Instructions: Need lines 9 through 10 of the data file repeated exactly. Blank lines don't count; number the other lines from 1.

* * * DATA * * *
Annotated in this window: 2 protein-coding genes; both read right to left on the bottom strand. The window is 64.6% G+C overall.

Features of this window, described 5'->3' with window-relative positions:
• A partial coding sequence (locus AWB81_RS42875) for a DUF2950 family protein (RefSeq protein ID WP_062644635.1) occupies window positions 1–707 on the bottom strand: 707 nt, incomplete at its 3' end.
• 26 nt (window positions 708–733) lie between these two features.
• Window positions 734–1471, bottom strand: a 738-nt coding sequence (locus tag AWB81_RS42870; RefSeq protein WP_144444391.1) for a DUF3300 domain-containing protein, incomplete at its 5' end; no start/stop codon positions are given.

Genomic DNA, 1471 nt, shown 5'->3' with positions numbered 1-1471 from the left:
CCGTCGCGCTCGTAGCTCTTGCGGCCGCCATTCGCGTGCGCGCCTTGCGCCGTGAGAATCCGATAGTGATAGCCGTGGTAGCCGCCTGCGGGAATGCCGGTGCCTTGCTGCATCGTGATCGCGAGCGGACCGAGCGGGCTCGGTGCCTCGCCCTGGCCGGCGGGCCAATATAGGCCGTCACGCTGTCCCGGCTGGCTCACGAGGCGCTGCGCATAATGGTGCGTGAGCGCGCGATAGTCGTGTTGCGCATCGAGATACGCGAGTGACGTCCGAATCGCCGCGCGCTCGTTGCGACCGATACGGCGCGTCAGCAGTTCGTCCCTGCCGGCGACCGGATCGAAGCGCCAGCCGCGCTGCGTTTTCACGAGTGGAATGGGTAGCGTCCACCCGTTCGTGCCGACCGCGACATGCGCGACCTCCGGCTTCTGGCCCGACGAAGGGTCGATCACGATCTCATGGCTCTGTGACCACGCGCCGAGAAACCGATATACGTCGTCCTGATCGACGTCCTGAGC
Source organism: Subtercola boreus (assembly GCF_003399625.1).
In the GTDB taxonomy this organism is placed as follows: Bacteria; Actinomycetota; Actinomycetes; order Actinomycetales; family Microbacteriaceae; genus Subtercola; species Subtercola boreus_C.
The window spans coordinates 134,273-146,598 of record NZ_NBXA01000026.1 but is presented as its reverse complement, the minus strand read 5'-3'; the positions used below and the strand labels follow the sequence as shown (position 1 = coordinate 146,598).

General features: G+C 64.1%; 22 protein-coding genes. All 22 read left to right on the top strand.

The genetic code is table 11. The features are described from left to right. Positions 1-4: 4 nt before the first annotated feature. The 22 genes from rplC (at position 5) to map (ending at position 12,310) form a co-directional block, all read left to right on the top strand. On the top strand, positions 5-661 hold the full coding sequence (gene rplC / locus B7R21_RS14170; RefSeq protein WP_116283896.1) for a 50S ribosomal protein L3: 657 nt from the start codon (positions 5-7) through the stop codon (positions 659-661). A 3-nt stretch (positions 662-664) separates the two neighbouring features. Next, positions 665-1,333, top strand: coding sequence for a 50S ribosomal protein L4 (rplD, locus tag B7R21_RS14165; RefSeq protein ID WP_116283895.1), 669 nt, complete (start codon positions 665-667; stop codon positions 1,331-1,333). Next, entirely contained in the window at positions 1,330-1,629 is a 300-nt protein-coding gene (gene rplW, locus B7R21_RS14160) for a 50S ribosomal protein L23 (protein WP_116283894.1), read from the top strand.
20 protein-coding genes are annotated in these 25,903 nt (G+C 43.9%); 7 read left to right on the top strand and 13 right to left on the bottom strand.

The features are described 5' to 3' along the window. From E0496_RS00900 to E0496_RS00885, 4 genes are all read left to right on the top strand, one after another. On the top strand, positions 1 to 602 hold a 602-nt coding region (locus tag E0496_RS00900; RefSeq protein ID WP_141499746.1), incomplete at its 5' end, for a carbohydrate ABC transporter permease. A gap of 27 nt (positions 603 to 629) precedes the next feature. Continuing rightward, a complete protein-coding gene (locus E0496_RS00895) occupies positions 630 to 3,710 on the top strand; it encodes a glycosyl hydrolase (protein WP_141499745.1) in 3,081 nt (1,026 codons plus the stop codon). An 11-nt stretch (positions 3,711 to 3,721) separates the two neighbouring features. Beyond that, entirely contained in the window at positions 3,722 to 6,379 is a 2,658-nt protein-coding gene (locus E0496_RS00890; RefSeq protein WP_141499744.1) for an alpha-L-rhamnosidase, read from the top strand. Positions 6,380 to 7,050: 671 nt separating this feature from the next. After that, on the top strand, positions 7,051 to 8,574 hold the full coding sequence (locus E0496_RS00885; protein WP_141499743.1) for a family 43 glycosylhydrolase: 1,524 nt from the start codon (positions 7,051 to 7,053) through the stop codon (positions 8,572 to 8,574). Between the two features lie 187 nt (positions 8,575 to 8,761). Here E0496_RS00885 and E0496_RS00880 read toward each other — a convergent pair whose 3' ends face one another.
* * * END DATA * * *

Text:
In the GTDB taxonomy this organism is placed as follows: Bacteria; Actinomycetota; Actinomycetes; order Actinomycetales; family Microbacteriaceae; genus Subtercola; species Subtercola boreus_C.
The window spans coordinates 134,273-146,598 of record NZ_NBXA01000026.1 but is presented as its reverse complement, the minus strand read 5'-3'; the positions used below and the strand labels follow the sequence as shown (position 1 = coordinate 146,598).